Ahead of President-Elect Biden’s inauguration in January, employers have a preview of what is likely to come in the form of stronger union and employee rights. On February 6, 2020, the House of Representatives passed the Protecting the Right to Organize Act of 2019 (commonly known as the “PRO Act”), which contains ambitious changes to the current labor landscape. Changes include expanding the scope of joint employer under the National Labor Relations Act (NLRA), narrowing the definition of “supervisor” under the NLRA, expanding the right to strike to include secondary boycotts among other strikes, and providing additional avenues for workers to participate in collective or class actions. While the Senate has not acted on the bill since it was passed by the House, employers would do well to keep an eye on the revival of the PRO Act or any similar legislation. As an update to our recent blogpost on the PRO Act (here), we highlight two changes below that threaten employers if the PRO Act becomes law.

Banning Class Action Waiver in Arbitration Agreements

The PRO Act amends the NLRA to prohibit any employer attempt to execute or enforce any agreement whereby an employee promises not to pursue any class or collective actions. Notably, this provision in effect would overrule the Supreme Court’s decision in Epic Systems Corporation v. Lewis, 138 S. Ct. 1612 (2018). The Epic Systems Court held that an arbitration agreement waiving the right to proceed collectively under the Fair Labor Standards Act (FLSA) is enforceable, subject to generally applicable contract defenses, such as fraud, unconscionability, or duress. Moreover, the Court held that a class action waiver in an arbitration agreement did not violate employees’ rights under the NLRA. In contrast, the PRO Act’s amendments to the NLRA specifically provide that notwithstanding the Federal Arbitration Act (the federal statute authorizing arbitration agreements), an employer’s attempt to enforce class action waivers in an arbitration agreement would be an unfair labor practice under the NLRA.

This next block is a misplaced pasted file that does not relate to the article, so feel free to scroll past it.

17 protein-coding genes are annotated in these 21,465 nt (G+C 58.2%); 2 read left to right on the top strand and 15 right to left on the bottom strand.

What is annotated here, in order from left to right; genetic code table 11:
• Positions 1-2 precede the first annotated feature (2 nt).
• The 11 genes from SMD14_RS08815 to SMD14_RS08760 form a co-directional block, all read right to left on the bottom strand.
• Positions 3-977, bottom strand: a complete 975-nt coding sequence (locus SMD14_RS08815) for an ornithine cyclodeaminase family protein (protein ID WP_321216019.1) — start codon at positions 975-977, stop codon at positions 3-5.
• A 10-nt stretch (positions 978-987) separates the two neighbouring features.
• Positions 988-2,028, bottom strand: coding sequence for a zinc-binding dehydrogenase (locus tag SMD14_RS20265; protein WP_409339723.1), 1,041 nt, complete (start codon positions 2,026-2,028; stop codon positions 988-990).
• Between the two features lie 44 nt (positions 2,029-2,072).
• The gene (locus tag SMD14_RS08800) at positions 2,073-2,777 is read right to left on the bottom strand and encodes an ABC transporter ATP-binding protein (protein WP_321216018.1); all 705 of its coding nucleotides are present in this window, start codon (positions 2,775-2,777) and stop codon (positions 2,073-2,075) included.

Continue Reading PRO Act Likely to Impact Employment Litigation

Non-union employers historically have been little concerned by labor unrest. They will be in for a rude awakening if the Protecting the Right to Organize Act (PRO Act) is signed into law during a Biden administration. The sweeping rewrite of the National Labor Relations Act (NLRA) occasioned by the PRO Act has serious ramifications for union represented workforces as well. The PRO Act would remove the existing ban on secondary strikes, and remove the ban on recognitional strikes lasting over 30 days. The PRO Act would also legalize the intermittent strike and the partial strike. Additionally, the PRO Act bans the permanent replacement of strikers and prohibits terminating employees who engage in strikes. Below, we discuss several ways the passage of the PRO Act would change the labor landscape.

Continue Reading PRO Act Likely to Bring Labor Unrest to Main Street

America’s political divisions seem to be deepening. And, what’s troubling for employers is that our polarized political climate appears to be affecting employee productivity significantly, according to research by Gartner. According to a nationwide survey in February, 47% of employees reported that debate surrounding the 2020 elections is impacting their ability to get work done.